Over-represented GO Biological Process categories The GO Biological Process category with the highest number of differentially expressed genes was inflammation/immune responses (54 genes). Furthermore, there were significantly more genes in this category (52 out of 54) showing increased expression in adipocytes of obese subjects. The upregulated inflammation-related genes included those encoding chemotactic factors for monocytes/macrophages (chemokines) and those encoding members of the complement system, immunoglobulin superfamily and interferon pathway (ESM Table 1). The chemokine genes consisted of those encoding monocyte chemoattractant protein-1 (MCP-1; gene symbol CCL2), macrophage inflammatory protein 1α (MIP-1α; CCL3), MIP-1β (CCL4), chemokine (C-X-C motif) ligand 1 (CXCL1), macrophage inflammatory protein 2α (MIP-2α; CXCL2), MIP-2β (CXCL3), stromal cell-derived factor 1 (SDF-1; CXCL12), and interleukin-8 (IL8, formerly known as CXCL8). Macrophage migration inhibitory factor (MIF), a lymphokine that regulates macrophage function in inflammation, and chemokine-like factor super family 3 (CKLFSF3), a potential chemokine, were also upregulated in adipocytes of obese subjects. The increased expression of representative inflammatory genes (CCL2 and CCL3) in a separate group of nine non-obese subjects, as compared with ten obese subjects, was confirmed by quantitative RT-PCR (Fig. 1).
To assess whether the inflammation/immune response genes in the adipocytes of obese subjects were actually genes expressed by potentially contaminating adipose tissue macrophages, we examined the expression of several macrophage genes (ADAM8, CD163, CD68, EMR1, FCGR1A, ITGAM, MARCO). All probe sets, apart from one coding for CD163, were assigned an absent call for all subjects, as determined by the Microarray Suite software, and none were differentially expressed between the non-obese and obese subjects. The expression levels of CD68 and EMR1 were further determined using quantitative RT-PCR. The lack of differential CD68 expression between the two groups was confirmed, despite the presence of CD68 mRNA transcripts in adipocyte samples from all subjects (data not shown). The expression of EMR1 in adipocytes was not detectable by quantitative RT-PCR (data not shown).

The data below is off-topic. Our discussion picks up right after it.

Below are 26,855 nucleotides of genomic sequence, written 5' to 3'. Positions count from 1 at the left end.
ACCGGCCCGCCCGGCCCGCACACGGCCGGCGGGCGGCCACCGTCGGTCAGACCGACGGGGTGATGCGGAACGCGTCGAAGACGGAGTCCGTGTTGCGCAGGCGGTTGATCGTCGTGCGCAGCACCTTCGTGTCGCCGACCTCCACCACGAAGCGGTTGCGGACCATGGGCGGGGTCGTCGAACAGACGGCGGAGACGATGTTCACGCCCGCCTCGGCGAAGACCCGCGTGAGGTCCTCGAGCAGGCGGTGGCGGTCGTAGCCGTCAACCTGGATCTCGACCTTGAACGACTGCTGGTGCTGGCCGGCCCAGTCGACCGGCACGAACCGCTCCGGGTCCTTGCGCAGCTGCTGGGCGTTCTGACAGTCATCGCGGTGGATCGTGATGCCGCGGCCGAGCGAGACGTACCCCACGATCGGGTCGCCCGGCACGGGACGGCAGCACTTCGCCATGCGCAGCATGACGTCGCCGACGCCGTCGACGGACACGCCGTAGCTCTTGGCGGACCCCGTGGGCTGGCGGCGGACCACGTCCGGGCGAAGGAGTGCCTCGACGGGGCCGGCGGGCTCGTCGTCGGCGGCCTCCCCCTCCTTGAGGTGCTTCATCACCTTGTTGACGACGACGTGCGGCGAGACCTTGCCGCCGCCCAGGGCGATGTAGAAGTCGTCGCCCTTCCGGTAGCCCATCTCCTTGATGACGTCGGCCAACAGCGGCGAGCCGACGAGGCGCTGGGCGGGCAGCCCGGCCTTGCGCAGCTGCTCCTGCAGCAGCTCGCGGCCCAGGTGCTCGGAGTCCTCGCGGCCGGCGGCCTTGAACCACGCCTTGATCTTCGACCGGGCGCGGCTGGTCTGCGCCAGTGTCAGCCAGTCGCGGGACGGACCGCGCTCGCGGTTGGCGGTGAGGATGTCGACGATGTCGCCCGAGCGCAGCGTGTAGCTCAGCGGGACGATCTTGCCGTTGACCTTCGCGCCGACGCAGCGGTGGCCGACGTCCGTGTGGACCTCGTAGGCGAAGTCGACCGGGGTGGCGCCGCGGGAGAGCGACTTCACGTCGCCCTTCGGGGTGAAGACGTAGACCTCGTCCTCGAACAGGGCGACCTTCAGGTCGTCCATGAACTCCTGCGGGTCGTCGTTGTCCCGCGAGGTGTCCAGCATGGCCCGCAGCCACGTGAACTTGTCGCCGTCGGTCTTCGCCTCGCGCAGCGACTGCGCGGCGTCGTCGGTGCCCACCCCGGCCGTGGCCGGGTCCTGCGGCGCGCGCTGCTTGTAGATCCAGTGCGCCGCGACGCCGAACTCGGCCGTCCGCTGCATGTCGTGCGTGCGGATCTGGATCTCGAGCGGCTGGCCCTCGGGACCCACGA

The other two over-represented GO Biological Process categories were cellular signalling and transcription regulation. The former category included the genes adrenomedullin; phosphoinositide-3-kinase, regulatory subunit 1; regulator of G-protein signalling 2; adrenergic, beta, receptor kinase 2; phosphodiesterase 3B, cGMP-inhibited; protein phosphatase 1, regulatory (inhibitor) subunit 1B; and protein phosphatase 2, regulatory subunit B (B56), alpha isoform. The transcription regulation category included the genes nuclear receptor subfamily 3, group C, member 1 (glucocorticoid receptor); forkhead box C1; E2F transcription factor 4, p107/p130-binding; and Sp1 transcription factor. In contrast to the category of inflammation/immune response, described above, the numbers of upregulated and downregulated genes within these two broad categories were not significantly different.
The remaining categories were not significantly over-represented, but a few categories had a significantly greater number of upregulated genes (cell cycle control/cell proliferation, cell adhesion, structural protein/cytoskeleton organisation, apoptosis, proteolysis/peptidolysis, cell growth and maintenance, blood coagulation), and one category had a significantly greater number of downregulated genes (energy pathway/electron transport).
Quantitative RT-PCR confirmation of the differential expression of positional candidate genes for obesity There were 12 differentially expressed genes that mapped to chromosome 11q22-q24, the region with linkage to BMI in the Pima Indians . Six of these positional candidate genes were upregulated in adipocytes of obese subjects (C1q and tumor necrosis factor related protein 5 [C1QTNF5]; Thy-1 cell surface antigen [THY1]; fasciculation and elongation protein zeta 1 [FEZ1]; nicotinamide N-methyltransferase [NNMT]; hypoxia up-regulated 1 [HYOU1]; and transgelin [TAGLN]), and six were downregulated (immunoglobulin superfamily, member 4 [IGSF4]; vacuolar protein sorting 11 [VPS11]; acetyl-Coenzyme A acetyltransferase 1 [ACAT1]; SNF1-like kinase 2 [SNF1LK2]; sterol-C5-desaturase-like protein [SC5DL]; and round-about axon guidance receptor, homolog 3 [ROBO3]). Notably, C1QTNF5 and THY1 are classed as inflammation/immune response genes (ESM Table 1).
The quantitative RT-PCR results for the 12 positional candidate genes confirmed the differential expression of all six upregulated genes and two of the six downregulated genes (Table 3).